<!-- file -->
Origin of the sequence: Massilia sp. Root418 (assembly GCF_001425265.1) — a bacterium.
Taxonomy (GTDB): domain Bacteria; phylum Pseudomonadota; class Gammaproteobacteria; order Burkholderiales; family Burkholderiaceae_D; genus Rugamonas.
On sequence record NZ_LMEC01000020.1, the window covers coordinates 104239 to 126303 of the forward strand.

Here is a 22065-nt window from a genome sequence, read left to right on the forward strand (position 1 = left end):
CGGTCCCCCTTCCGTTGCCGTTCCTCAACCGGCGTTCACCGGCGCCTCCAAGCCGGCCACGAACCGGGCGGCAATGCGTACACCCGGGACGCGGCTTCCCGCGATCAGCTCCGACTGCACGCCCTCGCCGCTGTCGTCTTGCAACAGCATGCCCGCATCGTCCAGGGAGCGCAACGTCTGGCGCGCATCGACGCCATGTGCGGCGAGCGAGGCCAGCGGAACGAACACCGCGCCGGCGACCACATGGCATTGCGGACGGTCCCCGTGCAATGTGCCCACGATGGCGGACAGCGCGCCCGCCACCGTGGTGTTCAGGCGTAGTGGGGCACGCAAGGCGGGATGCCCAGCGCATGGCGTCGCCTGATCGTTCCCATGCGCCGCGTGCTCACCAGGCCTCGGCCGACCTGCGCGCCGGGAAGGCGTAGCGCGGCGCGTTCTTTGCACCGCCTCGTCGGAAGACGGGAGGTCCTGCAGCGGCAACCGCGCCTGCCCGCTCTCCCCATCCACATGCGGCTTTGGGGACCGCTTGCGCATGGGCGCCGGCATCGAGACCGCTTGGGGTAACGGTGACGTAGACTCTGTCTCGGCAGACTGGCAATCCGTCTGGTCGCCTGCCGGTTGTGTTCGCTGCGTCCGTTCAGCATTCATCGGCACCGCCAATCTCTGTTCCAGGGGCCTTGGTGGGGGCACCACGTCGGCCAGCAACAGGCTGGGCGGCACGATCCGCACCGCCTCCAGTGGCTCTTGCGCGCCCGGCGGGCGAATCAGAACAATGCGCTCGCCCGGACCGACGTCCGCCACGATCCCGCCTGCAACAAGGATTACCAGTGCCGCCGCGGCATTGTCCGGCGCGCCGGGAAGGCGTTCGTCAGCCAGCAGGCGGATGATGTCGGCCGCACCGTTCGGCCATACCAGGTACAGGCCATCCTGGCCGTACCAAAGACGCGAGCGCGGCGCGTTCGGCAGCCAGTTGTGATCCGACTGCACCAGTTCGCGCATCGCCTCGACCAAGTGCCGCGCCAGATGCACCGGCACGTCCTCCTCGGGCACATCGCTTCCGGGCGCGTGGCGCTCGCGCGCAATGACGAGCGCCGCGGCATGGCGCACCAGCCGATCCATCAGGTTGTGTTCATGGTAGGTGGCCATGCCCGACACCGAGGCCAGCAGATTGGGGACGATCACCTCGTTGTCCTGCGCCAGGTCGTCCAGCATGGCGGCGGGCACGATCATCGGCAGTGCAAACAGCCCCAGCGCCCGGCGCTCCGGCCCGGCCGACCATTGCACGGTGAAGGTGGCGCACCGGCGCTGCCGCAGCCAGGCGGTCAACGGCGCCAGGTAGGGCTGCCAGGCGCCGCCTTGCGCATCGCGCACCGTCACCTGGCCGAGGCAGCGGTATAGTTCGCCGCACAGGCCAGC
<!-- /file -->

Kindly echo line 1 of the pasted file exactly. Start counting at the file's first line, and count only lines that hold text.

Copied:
Origin of the sequence: Massilia sp. Root418 (assembly GCF_001425265.1) — a bacterium.